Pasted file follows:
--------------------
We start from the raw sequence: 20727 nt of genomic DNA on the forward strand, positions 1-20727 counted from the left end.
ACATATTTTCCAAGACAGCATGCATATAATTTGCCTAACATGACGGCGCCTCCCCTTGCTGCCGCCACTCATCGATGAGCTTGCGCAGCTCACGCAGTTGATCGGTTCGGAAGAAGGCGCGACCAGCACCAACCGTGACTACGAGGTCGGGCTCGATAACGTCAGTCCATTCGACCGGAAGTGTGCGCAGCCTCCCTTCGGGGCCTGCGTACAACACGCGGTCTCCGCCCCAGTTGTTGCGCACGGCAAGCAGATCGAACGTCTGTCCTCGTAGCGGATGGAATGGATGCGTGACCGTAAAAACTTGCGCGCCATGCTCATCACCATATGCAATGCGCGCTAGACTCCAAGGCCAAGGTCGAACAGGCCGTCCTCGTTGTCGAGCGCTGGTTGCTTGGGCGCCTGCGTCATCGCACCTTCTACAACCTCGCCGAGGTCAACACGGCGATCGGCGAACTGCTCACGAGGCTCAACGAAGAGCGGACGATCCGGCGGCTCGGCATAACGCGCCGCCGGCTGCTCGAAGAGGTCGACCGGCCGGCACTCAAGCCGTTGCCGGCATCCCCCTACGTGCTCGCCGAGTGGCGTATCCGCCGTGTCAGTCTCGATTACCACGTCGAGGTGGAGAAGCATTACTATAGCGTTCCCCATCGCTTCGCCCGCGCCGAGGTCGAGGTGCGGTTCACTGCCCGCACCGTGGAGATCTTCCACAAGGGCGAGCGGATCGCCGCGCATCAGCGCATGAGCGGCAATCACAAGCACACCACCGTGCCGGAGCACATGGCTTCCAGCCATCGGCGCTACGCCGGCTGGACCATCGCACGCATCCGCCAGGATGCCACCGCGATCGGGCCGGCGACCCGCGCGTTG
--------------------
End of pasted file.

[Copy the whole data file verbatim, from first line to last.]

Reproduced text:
We start from the raw sequence: 20727 nt of genomic DNA on the forward strand, positions 1-20727 counted from the left end.
ACATATTTTCCAAGACAGCATGCATATAATTTGCCTAACATGACGGCGCCTCCCCTTGCTGCCGCCACTCATCGATGAGCTTGCGCAGCTCACGCAGTTGATCGGTTCGGAAGAAGGCGCGACCAGCACCAACCGTGACTACGAGGTCGGGCTCGATAACGTCAGTCCATTCGACCGGAAGTGTGCGCAGCCTCCCTTCGGGGCCTGCGTACAACACGCGGTCTCCGCCCCAGTTGTTGCGCACGGCAAGCAGATCGAACGTCTGTCCTCGTAGCGGATGGAATGGATGCGTGACCGTAAAAACTTGCGCGCCATGCTCATCACCATATGCAATGCGCGCTAGACTCCAAGGCCAAGGTCGAACAGGCCGTCCTCGTTGTCGAGCGCTGGTTGCTTGGGCGCCTGCGTCATCGCACCTTCTACAACCTCGCCGAGGTCAACACGGCGATCGGCGAACTGCTCACGAGGCTCAACGAAGAGCGGACGATCCGGCGGCTCGGCATAACGCGCCGCCGGCTGCTCGAAGAGGTCGACCGGCCGGCACTCAAGCCGTTGCCGGCATCCCCCTACGTGCTCGCCGAGTGGCGTATCCGCCGTGTCAGTCTCGATTACCACGTCGAGGTGGAGAAGCATTACTATAGCGTTCCCCATCGCTTCGCCCGCGCCGAGGTCGAGGTGCGGTTCACTGCCCGCACCGTGGAGATCTTCCACAAGGGCGAGCGGATCGCCGCGCATCAGCGCATGAGCGGCAATCACAAGCACACCACCGTGCCGGAGCACATGGCTTCCAGCCATCGGCGCTACGCCGGCTGGACCATCGCACGCATCCGCCAGGATGCCACCGCGATCGGGCCGGCGACCCGCGCGTTG